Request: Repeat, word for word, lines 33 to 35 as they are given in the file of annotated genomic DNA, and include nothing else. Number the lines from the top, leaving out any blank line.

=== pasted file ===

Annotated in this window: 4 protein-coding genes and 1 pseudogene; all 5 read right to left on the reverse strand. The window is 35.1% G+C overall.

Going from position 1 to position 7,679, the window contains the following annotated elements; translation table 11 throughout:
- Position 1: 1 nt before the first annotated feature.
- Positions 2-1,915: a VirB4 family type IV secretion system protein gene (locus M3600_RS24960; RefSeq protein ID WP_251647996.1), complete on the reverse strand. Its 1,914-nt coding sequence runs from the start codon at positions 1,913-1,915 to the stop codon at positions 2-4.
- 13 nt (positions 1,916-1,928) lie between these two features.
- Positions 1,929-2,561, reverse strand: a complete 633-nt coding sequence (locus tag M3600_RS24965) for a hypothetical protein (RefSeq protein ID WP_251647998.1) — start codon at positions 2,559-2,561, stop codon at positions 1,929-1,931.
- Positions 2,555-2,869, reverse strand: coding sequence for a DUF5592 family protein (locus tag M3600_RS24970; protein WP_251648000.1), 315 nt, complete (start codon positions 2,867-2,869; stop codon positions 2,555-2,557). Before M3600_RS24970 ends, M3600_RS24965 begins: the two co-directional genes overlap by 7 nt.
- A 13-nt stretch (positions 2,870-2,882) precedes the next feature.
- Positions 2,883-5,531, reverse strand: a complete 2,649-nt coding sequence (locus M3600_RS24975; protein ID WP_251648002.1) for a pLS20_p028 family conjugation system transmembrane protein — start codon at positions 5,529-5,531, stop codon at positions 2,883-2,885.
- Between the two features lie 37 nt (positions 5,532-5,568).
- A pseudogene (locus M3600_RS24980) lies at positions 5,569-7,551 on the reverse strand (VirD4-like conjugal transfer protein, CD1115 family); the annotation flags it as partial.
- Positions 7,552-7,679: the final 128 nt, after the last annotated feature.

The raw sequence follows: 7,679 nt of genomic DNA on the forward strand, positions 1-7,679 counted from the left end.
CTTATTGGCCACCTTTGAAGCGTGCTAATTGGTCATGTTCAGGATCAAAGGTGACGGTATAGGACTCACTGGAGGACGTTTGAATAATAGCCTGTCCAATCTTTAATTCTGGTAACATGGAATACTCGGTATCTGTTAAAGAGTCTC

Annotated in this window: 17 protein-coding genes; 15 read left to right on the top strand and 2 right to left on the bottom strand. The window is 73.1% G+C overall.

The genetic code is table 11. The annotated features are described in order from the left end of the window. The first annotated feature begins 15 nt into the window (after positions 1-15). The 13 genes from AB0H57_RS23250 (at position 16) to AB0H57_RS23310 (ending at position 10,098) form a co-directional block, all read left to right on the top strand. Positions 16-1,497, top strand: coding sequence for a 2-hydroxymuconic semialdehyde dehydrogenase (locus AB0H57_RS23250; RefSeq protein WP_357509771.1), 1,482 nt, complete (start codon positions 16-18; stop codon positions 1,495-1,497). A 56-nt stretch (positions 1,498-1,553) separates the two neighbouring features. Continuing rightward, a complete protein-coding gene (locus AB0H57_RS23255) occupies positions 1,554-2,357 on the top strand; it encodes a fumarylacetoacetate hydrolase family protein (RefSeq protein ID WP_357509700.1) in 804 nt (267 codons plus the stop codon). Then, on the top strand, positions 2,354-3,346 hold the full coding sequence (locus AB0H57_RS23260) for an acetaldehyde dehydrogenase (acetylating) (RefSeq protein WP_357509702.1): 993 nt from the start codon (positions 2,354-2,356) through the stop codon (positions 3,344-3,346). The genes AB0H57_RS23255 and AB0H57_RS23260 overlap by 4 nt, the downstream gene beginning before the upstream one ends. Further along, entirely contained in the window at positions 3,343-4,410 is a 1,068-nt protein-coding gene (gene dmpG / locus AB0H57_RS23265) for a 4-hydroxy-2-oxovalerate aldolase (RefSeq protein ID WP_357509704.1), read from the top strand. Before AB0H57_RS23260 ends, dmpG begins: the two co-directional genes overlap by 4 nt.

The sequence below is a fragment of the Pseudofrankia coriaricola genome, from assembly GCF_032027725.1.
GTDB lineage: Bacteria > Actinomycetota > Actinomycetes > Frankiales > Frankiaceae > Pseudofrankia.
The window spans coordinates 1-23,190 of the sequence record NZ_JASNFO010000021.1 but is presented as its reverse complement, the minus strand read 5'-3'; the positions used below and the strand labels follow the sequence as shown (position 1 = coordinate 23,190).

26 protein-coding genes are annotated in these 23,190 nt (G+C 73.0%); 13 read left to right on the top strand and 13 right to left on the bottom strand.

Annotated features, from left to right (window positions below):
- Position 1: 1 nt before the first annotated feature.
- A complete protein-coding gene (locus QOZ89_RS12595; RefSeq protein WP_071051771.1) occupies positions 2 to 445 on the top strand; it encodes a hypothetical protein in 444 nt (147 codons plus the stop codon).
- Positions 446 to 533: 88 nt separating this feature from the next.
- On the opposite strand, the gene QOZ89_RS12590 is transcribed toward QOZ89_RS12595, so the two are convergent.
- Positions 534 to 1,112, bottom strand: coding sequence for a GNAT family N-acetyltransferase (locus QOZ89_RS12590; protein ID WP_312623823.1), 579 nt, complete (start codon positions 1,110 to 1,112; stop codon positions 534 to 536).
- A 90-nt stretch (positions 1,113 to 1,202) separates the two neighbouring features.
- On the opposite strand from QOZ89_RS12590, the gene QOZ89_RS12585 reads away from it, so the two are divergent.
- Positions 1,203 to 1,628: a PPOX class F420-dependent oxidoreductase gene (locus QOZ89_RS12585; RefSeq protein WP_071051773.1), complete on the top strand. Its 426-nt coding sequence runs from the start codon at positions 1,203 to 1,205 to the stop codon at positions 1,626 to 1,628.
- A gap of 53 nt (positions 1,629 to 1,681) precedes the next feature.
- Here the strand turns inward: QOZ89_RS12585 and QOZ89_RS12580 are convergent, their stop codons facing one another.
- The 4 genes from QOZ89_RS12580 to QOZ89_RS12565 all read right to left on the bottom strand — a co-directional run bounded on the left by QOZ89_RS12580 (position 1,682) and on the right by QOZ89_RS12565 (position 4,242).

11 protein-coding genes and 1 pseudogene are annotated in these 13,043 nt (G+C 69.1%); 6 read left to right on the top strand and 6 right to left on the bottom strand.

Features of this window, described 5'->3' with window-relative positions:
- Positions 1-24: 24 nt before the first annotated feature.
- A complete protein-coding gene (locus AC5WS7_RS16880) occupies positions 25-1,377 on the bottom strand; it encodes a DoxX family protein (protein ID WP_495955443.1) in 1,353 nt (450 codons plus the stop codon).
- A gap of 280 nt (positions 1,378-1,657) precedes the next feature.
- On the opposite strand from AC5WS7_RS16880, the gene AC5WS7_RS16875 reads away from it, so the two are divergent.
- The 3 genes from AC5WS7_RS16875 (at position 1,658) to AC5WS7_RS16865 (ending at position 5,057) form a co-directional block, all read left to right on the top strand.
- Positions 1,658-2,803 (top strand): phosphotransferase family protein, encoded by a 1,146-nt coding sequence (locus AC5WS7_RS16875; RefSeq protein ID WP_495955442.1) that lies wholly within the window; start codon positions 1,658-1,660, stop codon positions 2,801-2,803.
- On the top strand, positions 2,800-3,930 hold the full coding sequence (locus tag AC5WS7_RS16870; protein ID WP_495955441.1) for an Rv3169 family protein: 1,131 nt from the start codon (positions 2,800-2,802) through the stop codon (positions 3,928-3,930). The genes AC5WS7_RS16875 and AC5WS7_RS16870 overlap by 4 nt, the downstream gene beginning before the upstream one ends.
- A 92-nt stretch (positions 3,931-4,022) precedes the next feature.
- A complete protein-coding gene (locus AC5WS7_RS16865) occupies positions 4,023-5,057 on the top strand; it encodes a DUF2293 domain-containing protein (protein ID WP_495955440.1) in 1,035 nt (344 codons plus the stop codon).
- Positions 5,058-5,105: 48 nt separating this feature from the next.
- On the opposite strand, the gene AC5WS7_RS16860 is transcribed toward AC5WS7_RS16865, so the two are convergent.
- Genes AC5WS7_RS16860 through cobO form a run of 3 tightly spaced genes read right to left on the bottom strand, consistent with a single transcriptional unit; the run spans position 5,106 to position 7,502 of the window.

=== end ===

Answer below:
11 protein-coding genes and 1 pseudogene are annotated in these 13,043 nt (G+C 69.1%); 6 read left to right on the top strand and 6 right to left on the bottom strand.

Features of this window, described 5'->3' with window-relative positions:
- Positions 1-24: 24 nt before the first annotated feature.